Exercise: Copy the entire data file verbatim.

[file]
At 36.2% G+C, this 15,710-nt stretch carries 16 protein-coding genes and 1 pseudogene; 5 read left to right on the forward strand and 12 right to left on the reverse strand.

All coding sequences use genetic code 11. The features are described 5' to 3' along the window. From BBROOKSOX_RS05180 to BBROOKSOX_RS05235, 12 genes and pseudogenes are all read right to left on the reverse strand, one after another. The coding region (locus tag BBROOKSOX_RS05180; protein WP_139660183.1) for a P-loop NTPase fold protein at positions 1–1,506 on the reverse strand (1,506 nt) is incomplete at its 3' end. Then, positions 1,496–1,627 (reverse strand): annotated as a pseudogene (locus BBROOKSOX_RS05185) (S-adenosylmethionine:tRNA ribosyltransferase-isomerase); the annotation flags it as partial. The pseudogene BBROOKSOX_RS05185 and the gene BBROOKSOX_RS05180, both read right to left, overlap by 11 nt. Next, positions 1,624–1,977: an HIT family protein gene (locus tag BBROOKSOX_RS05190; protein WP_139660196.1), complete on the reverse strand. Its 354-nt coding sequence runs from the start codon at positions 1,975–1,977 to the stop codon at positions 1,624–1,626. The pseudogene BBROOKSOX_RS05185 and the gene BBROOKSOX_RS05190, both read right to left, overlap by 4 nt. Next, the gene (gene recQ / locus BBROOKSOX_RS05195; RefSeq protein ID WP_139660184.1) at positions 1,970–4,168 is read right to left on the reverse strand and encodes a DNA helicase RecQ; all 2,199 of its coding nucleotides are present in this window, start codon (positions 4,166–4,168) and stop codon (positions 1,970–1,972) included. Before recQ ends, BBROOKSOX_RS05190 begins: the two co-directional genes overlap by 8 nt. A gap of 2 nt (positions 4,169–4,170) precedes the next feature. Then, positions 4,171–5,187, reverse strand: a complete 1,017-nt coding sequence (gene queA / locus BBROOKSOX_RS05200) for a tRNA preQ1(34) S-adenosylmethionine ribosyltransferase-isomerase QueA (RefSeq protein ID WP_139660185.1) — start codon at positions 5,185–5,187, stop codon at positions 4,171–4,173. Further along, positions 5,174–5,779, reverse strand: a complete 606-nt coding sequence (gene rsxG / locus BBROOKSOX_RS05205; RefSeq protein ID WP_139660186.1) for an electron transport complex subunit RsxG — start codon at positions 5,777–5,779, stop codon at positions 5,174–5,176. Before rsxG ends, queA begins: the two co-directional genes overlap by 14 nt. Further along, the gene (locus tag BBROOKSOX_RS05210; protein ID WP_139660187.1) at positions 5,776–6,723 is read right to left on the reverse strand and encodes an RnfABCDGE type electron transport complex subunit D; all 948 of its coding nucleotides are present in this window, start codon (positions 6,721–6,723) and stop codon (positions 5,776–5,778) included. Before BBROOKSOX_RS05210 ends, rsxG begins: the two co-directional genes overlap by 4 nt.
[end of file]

At 36.2% G+C, this 15,710-nt stretch carries 16 protein-coding genes and 1 pseudogene; 5 read left to right on the forward strand and 12 right to left on the reverse strand.

All coding sequences use genetic code 11. The features are described 5' to 3' along the window. From BBROOKSOX_RS05180 to BBROOKSOX_RS05235, 12 genes and pseudogenes are all read right to left on the reverse strand, one after another. The coding region (locus tag BBROOKSOX_RS05180; protein WP_139660183.1) for a P-loop NTPase fold protein at positions 1–1,506 on the reverse strand (1,506 nt) is incomplete at its 3' end. Then, positions 1,496–1,627 (reverse strand): annotated as a pseudogene (locus BBROOKSOX_RS05185) (S-adenosylmethionine:tRNA ribosyltransferase-isomerase); the annotation flags it as partial. The pseudogene BBROOKSOX_RS05185 and the gene BBROOKSOX_RS05180, both read right to left, overlap by 11 nt. Next, positions 1,624–1,977: an HIT family protein gene (locus tag BBROOKSOX_RS05190; protein WP_139660196.1), complete on the reverse strand. Its 354-nt coding sequence runs from the start codon at positions 1,975–1,977 to the stop codon at positions 1,624–1,626. The pseudogene BBROOKSOX_RS05185 and the gene BBROOKSOX_RS05190, both read right to left, overlap by 4 nt. Next, the gene (gene recQ / locus BBROOKSOX_RS05195; RefSeq protein ID WP_139660184.1) at positions 1,970–4,168 is read right to left on the reverse strand and encodes a DNA helicase RecQ; all 2,199 of its coding nucleotides are present in this window, start codon (positions 4,166–4,168) and stop codon (positions 1,970–1,972) included. Before recQ ends, BBROOKSOX_RS05190 begins: the two co-directional genes overlap by 8 nt. A gap of 2 nt (positions 4,169–4,170) precedes the next feature. Then, positions 4,171–5,187, reverse strand: a complete 1,017-nt coding sequence (gene queA / locus BBROOKSOX_RS05200) for a tRNA preQ1(34) S-adenosylmethionine ribosyltransferase-isomerase QueA (RefSeq protein ID WP_139660185.1) — start codon at positions 5,185–5,187, stop codon at positions 4,171–4,173. Further along, positions 5,174–5,779, reverse strand: a complete 606-nt coding sequence (gene rsxG / locus BBROOKSOX_RS05205; RefSeq protein ID WP_139660186.1) for an electron transport complex subunit RsxG — start codon at positions 5,777–5,779, stop codon at positions 5,174–5,176. Before rsxG ends, queA begins: the two co-directional genes overlap by 14 nt. Further along, the gene (locus tag BBROOKSOX_RS05210; protein ID WP_139660187.1) at positions 5,776–6,723 is read right to left on the reverse strand and encodes an RnfABCDGE type electron transport complex subunit D; all 948 of its coding nucleotides are present in this window, start codon (positions 6,721–6,723) and stop codon (positions 5,776–5,778) included. Before BBROOKSOX_RS05210 ends, rsxG begins: the two co-directional genes overlap by 4 nt.